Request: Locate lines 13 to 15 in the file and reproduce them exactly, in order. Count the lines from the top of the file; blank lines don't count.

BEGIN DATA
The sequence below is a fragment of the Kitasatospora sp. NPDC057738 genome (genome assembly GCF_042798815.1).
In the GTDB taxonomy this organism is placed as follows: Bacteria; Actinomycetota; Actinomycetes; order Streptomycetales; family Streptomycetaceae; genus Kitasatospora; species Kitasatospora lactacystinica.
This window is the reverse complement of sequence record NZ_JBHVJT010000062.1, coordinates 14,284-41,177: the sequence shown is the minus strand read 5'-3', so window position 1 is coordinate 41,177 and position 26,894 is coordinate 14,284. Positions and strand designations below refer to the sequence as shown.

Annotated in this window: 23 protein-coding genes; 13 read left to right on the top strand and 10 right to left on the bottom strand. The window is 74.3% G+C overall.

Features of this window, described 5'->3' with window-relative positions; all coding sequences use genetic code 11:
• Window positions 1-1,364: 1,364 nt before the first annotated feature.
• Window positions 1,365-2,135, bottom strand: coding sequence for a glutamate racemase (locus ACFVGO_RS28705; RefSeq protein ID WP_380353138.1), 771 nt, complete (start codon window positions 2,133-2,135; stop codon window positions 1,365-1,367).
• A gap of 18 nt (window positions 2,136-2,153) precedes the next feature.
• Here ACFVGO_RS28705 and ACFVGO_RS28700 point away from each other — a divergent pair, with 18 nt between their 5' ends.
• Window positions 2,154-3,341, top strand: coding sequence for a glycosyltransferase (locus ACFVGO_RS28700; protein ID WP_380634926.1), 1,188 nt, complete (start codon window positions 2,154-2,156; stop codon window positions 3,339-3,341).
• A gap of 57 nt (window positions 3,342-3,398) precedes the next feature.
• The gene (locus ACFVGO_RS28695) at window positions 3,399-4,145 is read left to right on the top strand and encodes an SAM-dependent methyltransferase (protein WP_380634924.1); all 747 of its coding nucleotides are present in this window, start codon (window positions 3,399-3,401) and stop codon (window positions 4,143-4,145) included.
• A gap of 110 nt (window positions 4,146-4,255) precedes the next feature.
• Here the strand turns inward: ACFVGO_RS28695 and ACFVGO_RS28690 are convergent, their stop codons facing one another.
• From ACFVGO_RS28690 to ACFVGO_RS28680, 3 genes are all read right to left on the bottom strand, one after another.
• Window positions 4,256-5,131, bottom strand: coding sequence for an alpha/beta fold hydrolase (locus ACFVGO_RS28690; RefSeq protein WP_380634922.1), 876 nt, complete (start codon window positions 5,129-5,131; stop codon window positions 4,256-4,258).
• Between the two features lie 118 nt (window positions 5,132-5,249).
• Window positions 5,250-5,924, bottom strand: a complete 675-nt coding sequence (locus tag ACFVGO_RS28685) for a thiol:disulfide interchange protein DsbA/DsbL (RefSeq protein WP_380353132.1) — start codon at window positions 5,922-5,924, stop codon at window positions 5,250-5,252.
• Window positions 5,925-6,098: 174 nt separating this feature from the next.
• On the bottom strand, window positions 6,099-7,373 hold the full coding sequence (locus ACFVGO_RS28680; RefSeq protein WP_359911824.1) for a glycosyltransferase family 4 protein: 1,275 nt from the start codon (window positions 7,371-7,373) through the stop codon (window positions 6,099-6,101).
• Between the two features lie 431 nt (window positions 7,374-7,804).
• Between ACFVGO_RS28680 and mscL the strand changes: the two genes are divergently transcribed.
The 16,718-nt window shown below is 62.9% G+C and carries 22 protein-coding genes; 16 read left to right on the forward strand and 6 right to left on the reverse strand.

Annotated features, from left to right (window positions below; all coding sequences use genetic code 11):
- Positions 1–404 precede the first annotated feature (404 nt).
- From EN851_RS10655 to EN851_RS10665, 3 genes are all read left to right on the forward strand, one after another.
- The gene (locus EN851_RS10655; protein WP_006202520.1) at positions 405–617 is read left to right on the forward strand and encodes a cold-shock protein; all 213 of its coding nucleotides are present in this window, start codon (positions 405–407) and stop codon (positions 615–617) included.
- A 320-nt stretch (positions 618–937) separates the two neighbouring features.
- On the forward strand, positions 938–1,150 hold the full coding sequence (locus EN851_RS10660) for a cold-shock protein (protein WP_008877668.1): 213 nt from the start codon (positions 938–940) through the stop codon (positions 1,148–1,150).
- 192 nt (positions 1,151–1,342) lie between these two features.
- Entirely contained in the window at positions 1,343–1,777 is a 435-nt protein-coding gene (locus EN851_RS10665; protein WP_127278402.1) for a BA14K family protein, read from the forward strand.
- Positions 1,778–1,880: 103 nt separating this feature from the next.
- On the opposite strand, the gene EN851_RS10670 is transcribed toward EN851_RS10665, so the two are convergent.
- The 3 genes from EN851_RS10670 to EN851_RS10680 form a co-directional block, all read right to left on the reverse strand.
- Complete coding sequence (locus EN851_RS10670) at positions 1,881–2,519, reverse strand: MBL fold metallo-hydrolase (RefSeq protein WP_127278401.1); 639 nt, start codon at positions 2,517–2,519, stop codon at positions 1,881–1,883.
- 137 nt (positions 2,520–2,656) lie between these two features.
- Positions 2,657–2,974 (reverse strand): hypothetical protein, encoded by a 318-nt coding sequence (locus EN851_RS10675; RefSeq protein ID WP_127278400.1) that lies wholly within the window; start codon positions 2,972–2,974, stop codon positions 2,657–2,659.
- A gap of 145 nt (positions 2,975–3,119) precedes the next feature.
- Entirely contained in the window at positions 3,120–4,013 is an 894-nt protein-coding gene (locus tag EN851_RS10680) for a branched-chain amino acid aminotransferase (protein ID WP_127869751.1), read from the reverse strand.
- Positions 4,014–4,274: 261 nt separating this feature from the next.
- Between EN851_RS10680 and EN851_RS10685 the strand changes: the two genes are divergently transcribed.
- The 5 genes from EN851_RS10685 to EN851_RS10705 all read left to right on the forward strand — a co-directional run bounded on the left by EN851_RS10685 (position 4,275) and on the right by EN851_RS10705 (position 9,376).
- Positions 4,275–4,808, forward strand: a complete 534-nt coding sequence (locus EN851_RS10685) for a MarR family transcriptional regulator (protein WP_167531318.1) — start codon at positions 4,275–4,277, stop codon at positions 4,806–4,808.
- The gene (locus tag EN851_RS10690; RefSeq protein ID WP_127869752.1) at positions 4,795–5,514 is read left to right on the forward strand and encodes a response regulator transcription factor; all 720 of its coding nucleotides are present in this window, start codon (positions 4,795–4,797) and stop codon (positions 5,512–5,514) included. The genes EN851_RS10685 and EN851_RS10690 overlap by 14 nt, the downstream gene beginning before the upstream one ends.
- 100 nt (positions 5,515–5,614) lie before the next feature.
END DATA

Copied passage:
• A gap of 110 nt (window positions 4,146-4,255) precedes the next feature.
• Here the strand turns inward: ACFVGO_RS28695 and ACFVGO_RS28690 are convergent, their stop codons facing one another.
• From ACFVGO_RS28690 to ACFVGO_RS28680, 3 genes are all read right to left on the bottom strand, one after another.